Doesn't look that bad. Fit gives an effective resistance of 30.85 kohm.

I'd take a guess that your measurements are a bit inaccurate down at those microamp levels. Have a look at the datasheet for your equipment for its accuracy at whatever range setting you're using.

Alternatively, lower the values of your resistors.

10. Apr 30, 2017

### zapnthund50

Yes, that is the plot I got as well ... and I do understand that we get resistance from the slope. I guess what I'm failing to grasp is why the Input Resistance varies, while the real resistance remains constant. My professor could not really explain it to me, he studied mechanical, not electrical lol. Quite simply, here is my confusion. Take the first data point, 0.1 volts, 0.02 milliamps. Then according to V=IR, the resistance should be 5000 ohms. But obviously the resistance was 31 kohms, so ... what is the concept I'm failing to comprehend?

11. Apr 30, 2017

### milesyoung

The equipment you're using to measure this isn't perfect. Typically, the lower the value of something you're measuring, the more inaccurate your equipment gets. That's only 20 microamps!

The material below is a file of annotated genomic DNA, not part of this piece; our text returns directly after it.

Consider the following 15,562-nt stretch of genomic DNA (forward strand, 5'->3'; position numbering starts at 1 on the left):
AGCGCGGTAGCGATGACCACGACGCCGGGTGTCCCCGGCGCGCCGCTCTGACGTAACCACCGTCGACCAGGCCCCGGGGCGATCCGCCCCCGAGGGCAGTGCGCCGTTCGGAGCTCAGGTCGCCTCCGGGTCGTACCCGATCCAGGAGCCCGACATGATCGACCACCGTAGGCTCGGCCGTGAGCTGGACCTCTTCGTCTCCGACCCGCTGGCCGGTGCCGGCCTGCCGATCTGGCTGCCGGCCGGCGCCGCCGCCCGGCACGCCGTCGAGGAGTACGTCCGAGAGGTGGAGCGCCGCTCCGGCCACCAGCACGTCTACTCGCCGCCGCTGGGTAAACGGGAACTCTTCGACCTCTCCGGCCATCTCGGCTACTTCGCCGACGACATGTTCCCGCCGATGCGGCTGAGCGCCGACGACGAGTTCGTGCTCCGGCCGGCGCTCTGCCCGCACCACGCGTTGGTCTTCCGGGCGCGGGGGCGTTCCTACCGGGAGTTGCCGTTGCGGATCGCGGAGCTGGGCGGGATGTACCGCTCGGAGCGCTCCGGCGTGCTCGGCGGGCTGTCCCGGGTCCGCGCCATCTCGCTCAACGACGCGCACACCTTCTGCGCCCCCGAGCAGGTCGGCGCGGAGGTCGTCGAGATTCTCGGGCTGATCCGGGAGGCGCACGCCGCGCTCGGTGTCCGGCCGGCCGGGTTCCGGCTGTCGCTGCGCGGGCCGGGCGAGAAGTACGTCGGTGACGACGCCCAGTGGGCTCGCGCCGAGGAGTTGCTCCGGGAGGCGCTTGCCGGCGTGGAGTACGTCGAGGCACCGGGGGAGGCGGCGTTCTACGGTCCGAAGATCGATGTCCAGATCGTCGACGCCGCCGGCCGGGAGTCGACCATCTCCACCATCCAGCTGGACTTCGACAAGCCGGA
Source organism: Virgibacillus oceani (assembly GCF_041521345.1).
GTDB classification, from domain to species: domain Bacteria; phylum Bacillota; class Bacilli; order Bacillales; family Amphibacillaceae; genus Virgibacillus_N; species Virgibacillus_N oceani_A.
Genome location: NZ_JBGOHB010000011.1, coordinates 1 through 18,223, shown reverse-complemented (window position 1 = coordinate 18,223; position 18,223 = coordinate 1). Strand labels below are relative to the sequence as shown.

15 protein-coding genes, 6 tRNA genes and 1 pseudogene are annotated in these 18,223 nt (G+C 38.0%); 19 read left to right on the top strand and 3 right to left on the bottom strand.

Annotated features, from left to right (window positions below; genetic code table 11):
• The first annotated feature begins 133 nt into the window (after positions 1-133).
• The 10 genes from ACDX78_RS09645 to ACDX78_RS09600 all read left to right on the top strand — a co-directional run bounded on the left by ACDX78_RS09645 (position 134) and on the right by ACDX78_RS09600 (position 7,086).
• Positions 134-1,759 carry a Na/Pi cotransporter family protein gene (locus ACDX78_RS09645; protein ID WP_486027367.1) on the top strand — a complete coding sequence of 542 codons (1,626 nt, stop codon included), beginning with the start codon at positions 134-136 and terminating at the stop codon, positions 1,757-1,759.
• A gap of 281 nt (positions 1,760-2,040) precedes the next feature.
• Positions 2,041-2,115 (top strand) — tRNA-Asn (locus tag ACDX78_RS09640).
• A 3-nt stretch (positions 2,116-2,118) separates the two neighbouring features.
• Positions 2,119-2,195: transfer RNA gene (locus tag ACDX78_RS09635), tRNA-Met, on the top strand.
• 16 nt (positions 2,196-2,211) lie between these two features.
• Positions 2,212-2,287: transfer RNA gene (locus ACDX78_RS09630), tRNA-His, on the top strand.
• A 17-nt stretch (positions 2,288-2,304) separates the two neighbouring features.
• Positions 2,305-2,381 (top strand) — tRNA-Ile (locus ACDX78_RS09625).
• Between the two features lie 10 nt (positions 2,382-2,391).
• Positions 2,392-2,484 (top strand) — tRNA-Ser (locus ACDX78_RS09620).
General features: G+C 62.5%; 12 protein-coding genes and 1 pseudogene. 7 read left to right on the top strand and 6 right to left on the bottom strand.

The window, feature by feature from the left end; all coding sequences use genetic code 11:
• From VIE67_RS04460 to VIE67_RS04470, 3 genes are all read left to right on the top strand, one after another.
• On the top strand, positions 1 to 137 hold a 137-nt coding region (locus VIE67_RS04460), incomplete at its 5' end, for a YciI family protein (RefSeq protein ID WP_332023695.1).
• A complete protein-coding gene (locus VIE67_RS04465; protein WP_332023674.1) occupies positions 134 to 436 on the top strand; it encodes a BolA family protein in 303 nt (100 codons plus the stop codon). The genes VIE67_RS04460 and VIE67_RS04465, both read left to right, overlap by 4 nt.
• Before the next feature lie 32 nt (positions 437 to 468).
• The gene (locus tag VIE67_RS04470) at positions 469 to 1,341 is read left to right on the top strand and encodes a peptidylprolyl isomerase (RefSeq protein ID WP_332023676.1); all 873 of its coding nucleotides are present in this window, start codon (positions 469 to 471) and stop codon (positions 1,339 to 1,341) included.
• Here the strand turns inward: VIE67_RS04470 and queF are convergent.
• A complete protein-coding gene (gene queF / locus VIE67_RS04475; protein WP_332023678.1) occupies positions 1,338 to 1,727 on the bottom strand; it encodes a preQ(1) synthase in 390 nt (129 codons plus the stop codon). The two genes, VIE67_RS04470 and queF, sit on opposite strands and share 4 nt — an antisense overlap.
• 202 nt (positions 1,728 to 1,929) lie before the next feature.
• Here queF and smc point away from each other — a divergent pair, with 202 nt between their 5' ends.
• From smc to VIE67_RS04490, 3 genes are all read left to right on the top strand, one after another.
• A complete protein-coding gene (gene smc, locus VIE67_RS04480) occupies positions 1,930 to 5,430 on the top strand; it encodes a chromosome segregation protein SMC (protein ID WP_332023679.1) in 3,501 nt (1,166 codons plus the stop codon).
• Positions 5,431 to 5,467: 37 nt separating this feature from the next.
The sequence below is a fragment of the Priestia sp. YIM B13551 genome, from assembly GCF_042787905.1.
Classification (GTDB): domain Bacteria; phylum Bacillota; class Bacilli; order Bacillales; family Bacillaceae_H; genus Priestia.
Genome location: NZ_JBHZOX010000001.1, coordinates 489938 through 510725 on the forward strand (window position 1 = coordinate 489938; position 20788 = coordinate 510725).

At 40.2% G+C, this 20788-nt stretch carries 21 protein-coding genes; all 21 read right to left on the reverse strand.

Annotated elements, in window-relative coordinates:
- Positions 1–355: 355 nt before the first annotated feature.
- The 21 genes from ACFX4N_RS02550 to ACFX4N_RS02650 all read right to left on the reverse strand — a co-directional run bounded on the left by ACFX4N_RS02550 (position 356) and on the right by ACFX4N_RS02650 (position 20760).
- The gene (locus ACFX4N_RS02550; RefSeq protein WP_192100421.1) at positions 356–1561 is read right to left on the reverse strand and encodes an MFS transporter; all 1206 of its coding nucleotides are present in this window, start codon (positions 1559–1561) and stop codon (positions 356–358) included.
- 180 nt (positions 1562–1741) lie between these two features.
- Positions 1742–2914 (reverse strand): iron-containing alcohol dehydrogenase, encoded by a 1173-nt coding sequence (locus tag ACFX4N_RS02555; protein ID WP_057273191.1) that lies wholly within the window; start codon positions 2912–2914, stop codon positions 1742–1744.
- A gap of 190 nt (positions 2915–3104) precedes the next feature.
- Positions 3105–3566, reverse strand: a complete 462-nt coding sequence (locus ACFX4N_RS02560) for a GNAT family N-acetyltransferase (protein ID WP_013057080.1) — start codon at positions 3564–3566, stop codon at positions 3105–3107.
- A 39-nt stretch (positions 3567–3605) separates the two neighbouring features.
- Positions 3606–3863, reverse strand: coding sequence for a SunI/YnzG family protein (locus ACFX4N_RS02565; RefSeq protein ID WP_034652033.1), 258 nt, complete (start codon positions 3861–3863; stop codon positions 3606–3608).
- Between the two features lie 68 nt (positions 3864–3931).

Try redoing your experiment with lower values of resistors. Aim for an effective resistance of a couple hundred ohm or something like it. Make sure you don't go too low and fry your resistors, although this is a rite of passage that you'll inevitably go through at some point.

12. Apr 30, 2017

### zapnthund50

Okay thanks, I will retry the experiment with lower resistors and higher current. The thing is though, I think what I'm describing is an attribute of Linear Resistors. Ohms law is just a description of linear resistors, right? V=IR, this can be looked at in the basic linear form y=mx+b, where b=0 and m=R. Then y=Rx. We both graphed voltage on the x-axis, and current on the y-axis, so the equation of our line is actually x = y*(1/R), or I=V*(1/R). So no matter what value resistor I measure, I should always get the linear VI relationship, right? Because that's why we call them linear resistors.